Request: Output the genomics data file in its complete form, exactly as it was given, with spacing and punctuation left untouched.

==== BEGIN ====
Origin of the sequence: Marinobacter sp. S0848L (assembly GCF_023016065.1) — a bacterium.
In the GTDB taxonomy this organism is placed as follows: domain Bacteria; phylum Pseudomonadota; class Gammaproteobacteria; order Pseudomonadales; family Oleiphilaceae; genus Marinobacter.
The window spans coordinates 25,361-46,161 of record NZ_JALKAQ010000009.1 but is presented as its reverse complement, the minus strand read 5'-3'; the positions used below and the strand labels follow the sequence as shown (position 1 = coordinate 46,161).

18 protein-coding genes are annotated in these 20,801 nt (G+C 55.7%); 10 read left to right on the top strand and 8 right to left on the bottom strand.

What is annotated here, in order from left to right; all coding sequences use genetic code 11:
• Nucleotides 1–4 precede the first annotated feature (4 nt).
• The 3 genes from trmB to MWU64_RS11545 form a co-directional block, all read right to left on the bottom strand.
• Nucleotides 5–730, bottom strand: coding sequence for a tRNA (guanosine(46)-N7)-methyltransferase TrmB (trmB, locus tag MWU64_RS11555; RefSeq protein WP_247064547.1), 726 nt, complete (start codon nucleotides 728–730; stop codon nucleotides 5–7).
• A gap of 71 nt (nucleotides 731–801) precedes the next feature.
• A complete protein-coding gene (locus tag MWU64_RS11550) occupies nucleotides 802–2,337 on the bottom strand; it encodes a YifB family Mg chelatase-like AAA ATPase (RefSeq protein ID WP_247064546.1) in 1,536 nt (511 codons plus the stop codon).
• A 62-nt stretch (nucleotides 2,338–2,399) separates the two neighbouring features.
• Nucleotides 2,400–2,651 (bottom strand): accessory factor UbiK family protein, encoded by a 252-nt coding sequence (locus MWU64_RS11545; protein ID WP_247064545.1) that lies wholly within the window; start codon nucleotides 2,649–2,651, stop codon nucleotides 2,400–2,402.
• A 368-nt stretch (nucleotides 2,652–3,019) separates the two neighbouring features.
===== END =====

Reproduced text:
Origin of the sequence: Marinobacter sp. S0848L (assembly GCF_023016065.1) — a bacterium.
In the GTDB taxonomy this organism is placed as follows: domain Bacteria; phylum Pseudomonadota; class Gammaproteobacteria; order Pseudomonadales; family Oleiphilaceae; genus Marinobacter.
The window spans coordinates 25,361-46,161 of record NZ_JALKAQ010000009.1 but is presented as its reverse complement, the minus strand read 5'-3'; the positions used below and the strand labels follow the sequence as shown (position 1 = coordinate 46,161).

18 protein-coding genes are annotated in these 20,801 nt (G+C 55.7%); 10 read left to right on the top strand and 8 right to left on the bottom strand.

What is annotated here, in order from left to right; all coding sequences use genetic code 11:
• Nucleotides 1–4 precede the first annotated feature (4 nt).
• The 3 genes from trmB to MWU64_RS11545 form a co-directional block, all read right to left on the bottom strand.
• Nucleotides 5–730, bottom strand: coding sequence for a tRNA (guanosine(46)-N7)-methyltransferase TrmB (trmB, locus tag MWU64_RS11555; RefSeq protein WP_247064547.1), 726 nt, complete (start codon nucleotides 728–730; stop codon nucleotides 5–7).
• A gap of 71 nt (nucleotides 731–801) precedes the next feature.
• A complete protein-coding gene (locus tag MWU64_RS11550) occupies nucleotides 802–2,337 on the bottom strand; it encodes a YifB family Mg chelatase-like AAA ATPase (RefSeq protein ID WP_247064546.1) in 1,536 nt (511 codons plus the stop codon).
• A 62-nt stretch (nucleotides 2,338–2,399) separates the two neighbouring features.
• Nucleotides 2,400–2,651 (bottom strand): accessory factor UbiK family protein, encoded by a 252-nt coding sequence (locus MWU64_RS11545; protein ID WP_247064545.1) that lies wholly within the window; start codon nucleotides 2,649–2,651, stop codon nucleotides 2,400–2,402.
• A 368-nt stretch (nucleotides 2,652–3,019) separates the two neighbouring features.